Video game stocks, like Electronic Arts Inc. (EA), Activision Blizzard Inc. (ATVI) and Take Two Interactive Software Inc. (TTWO), have risen spectacularly over the past five years, but have taken a big hit over the past year and have lagged the rest of the market. That underperformance is about to change, however. The release of enhanced new gaming consoles over the next few years will fuel increased demand for video games and help to revive the lagging stocks of their makers, according to Barron’s.
What It Means for Investors
Sony Corp. (SNE) recently announced the launch of its newest console, the PlayStation 5, which will compete with primary rival Microsoft Corp.’s (MSFT) next console, code-named Project Scarlett. Both consoles are set to arrive just in time for the 2020 holiday season, kicking off a new video game console cycle that occurs about every five to eight years. That means a new cycle for video games will be kicking off as well.
Video game consoles and video games are what economists would call complementary goods. Like coffee and cream, when the demand for one goes up, so too does the demand for the other. “If you’re a gamer, if you drop $400 to $500 for a console, you’re obviously going to buy some games, too,” said Jefferies analyst Alex Giaimo. “It creates consumer demand.”
The video game console cycle tends to fuel stock returns along with it, not just for the console makers but for the game publishers as well. During the 12 months preceding major console launches in 2000, 2005, and 2013, shares of Activision, Take-Two and Electronic Arts beat the broad stock market by an average 26%, according to analysis done by Cowen, as reported by Barron’s.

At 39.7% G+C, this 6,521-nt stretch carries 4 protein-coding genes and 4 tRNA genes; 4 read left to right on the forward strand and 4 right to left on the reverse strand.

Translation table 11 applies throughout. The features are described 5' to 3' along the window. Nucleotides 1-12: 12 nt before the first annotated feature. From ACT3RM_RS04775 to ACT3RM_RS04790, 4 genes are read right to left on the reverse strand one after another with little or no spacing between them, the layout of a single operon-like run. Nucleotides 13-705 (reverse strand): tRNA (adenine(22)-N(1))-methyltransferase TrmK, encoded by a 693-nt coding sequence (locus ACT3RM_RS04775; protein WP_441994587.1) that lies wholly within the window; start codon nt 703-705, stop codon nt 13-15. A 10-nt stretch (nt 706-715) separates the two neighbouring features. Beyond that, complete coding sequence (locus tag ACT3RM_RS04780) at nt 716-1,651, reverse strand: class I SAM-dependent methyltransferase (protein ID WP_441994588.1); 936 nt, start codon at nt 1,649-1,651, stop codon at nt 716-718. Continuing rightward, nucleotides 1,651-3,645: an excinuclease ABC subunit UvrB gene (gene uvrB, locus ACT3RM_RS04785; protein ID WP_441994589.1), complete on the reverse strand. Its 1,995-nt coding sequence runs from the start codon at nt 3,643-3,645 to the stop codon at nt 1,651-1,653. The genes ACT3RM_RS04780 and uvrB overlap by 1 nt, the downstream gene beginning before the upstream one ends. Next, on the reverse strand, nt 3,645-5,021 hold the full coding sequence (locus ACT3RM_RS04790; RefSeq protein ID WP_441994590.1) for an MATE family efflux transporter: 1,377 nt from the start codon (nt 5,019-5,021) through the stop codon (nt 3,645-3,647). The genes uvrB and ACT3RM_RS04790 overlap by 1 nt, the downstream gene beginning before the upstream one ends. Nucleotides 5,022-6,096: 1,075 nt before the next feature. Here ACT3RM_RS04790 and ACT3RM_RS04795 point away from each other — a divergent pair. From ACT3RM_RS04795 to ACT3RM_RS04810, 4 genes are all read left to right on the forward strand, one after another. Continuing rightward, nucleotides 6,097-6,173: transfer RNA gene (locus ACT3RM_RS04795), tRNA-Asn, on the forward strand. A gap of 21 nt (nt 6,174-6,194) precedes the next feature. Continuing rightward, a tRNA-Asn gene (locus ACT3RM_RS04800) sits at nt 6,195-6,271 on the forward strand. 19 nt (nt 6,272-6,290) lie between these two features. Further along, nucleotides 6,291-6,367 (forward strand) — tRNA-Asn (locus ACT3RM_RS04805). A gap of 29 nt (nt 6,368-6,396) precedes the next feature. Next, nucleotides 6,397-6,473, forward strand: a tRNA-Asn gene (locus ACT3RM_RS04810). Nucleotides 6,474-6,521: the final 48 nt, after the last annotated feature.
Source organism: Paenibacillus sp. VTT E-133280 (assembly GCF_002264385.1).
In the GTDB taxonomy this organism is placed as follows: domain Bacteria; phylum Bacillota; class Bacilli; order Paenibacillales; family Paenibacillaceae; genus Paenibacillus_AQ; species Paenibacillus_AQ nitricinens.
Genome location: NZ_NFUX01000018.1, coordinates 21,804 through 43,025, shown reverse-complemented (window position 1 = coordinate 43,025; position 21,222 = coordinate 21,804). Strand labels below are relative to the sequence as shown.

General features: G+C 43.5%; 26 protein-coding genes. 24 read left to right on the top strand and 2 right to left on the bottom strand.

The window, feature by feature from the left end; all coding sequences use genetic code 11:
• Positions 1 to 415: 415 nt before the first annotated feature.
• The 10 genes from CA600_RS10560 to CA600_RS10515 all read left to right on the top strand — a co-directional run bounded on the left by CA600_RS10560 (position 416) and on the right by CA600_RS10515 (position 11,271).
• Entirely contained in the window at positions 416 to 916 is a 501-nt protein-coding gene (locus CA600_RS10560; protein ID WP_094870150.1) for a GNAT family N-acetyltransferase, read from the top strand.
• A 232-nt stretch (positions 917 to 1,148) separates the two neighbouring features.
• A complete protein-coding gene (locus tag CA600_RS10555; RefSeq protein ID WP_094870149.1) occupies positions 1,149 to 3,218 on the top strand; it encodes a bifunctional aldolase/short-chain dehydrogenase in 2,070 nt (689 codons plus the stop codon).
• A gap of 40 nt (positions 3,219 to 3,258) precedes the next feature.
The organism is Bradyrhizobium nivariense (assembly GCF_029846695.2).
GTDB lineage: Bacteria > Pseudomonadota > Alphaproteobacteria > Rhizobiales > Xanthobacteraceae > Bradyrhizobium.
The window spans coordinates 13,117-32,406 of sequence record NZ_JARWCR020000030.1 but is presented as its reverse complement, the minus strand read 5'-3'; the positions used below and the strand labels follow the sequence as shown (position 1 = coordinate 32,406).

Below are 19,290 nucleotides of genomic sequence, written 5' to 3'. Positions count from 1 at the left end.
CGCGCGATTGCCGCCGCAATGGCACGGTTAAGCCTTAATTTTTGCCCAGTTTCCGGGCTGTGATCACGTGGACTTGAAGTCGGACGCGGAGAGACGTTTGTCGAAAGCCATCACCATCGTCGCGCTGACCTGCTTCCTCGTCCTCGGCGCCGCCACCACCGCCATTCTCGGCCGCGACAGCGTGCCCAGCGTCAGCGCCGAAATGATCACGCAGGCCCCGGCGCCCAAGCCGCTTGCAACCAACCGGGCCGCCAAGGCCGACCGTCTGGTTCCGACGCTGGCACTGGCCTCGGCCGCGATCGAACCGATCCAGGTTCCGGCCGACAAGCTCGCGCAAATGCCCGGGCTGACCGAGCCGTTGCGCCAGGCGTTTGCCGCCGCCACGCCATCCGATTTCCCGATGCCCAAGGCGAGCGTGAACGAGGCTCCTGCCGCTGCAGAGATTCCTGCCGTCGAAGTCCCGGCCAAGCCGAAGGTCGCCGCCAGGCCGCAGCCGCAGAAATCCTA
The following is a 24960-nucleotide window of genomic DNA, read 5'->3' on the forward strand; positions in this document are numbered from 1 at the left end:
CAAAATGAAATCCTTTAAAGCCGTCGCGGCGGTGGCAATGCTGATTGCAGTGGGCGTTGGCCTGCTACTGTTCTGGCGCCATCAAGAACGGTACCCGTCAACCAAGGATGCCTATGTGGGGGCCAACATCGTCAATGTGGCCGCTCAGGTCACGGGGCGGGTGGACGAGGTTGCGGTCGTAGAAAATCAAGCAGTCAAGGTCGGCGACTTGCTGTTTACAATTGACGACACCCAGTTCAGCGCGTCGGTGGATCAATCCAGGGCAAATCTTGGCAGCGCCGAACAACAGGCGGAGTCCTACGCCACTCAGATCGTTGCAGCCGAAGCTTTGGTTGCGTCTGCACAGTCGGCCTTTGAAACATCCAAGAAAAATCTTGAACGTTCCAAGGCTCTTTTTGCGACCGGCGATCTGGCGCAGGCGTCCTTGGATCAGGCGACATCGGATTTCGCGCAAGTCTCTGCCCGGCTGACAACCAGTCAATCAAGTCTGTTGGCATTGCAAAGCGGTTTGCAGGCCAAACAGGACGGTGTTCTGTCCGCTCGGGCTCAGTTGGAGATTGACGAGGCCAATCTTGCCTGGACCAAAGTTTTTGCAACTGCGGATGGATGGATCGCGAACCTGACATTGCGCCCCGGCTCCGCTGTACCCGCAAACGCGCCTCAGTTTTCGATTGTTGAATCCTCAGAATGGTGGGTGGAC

Another factor that could help to drive video game sales and stock returns is the increasing popularity of eSports. Citing research from eSports analytics firm Newzoo, Needham analyst Laura Martin says that the eSports audience is expected to rise 14% annually to a total of 645 million by 2022. Martin is bullish on both Electronic Arts and Activision, despite Activision receiving recent blowback over banning an eSports player for comments made in support of protests in Hong Kong.
The rise of online streaming and cloud gaming poses a formidable threat to the traditional gaming industry. However, so far the games in the streaming universe have been no match for the big franchise games, and there are a number of technical hurdles preventing cloud gaming from offering the premier gaming experience, at least for now.
It “could be years, not quarters, before cloud gaming products become scaled viable alternatives for most gamers,” Brian Nowak of Morgan Stanley told The Wall Street Journal.